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Research ArticleOpen Access

HIV Testing among Women in Namibia: Patterns and Determinants

Muhinda JC and Pazvakawambwa L*

DOI: 10.26717/BJSTR.2017.01.000248

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    • Department of Statistics and Population Studies, University of Namibia, Namibia

    Corresponding author: Pazvakawambwa L, Department of Statistics and Population Studies, University of Namibia, Namibia

Received: July 20, 2017;   Published: August 02, 2017

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HIV Testing and Counseling (HTC) remains an important entry to HIV Prevention, treatment, care and support services. HIV Testing Services (HTS) associated guidelines indicate that there are still significant gaps remaining in reaching undiagnosed HIV infected people and effectively linking them to treatment, care and support services with efficient use of limited available resources in Namibia. The objective of this study was to establish patterns and determinants of HIV testing, among women and to propose strategies to increase HIV testing among women. Secondary data from the Namibia Demographic and Health Survey (NDHS) was used to compute descriptive statistics and to fit a logistic regression to establish the determinants of HIV testing. Results indicated that younger women (p<0.001), except for those aged 15-19 years of age, those from Kavango (p=0.014), Kunene (p=0.013), Ohangwena (p=0.002), Omaheke (p<0.001) and Oshana (p=0.007) regions and those who reside in urban areas (p=0.001) were more likely to go for an HIV testing. Women with lower educational attainment (p<0.001) were less likely to go for HIV testing. HIV testing was also influenced by the number of sexual partners, culture, socio-economic status, and marital status. Intervention programs to increase the uptake of HIV testing should also target older women, rural areas and those with lower educational attainment.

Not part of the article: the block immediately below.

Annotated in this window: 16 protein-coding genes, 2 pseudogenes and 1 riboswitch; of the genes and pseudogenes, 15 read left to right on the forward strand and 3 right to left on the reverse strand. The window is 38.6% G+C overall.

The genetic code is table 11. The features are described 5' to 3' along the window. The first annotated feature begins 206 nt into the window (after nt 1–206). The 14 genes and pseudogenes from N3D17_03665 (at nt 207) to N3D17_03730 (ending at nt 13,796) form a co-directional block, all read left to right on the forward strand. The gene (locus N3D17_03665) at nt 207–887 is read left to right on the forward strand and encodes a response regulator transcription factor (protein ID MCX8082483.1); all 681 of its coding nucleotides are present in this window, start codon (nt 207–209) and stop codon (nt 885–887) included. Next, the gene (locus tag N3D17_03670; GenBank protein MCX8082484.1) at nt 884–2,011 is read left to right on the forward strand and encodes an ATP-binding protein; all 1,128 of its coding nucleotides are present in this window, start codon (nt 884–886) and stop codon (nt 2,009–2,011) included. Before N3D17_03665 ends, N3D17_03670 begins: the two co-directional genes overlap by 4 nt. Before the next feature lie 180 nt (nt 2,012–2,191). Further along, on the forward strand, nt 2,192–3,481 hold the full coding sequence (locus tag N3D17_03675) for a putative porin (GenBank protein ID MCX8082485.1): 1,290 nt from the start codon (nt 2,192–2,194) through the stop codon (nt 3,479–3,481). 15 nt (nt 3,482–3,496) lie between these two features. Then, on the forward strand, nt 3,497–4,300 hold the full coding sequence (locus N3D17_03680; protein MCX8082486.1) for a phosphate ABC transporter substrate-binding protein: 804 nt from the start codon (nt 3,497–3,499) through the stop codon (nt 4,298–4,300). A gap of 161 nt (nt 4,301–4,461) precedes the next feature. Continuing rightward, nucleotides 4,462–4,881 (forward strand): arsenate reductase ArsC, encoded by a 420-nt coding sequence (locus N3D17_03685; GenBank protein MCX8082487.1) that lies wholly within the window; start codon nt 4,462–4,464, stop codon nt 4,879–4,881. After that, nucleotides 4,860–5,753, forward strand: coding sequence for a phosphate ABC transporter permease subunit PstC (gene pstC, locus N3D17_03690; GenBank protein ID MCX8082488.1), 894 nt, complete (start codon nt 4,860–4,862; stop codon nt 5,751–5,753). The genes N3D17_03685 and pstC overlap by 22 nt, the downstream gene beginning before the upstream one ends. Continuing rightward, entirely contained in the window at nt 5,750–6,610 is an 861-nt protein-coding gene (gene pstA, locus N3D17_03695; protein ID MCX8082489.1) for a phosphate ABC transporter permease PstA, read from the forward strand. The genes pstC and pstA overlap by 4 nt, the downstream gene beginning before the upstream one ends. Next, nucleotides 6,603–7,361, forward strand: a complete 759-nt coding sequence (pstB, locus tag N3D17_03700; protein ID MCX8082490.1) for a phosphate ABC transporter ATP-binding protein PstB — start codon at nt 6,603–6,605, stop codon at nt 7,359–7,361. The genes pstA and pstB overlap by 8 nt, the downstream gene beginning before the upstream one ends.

Abstract| Introduction and Background| Methods| Results| Discussion| Conclusion| References|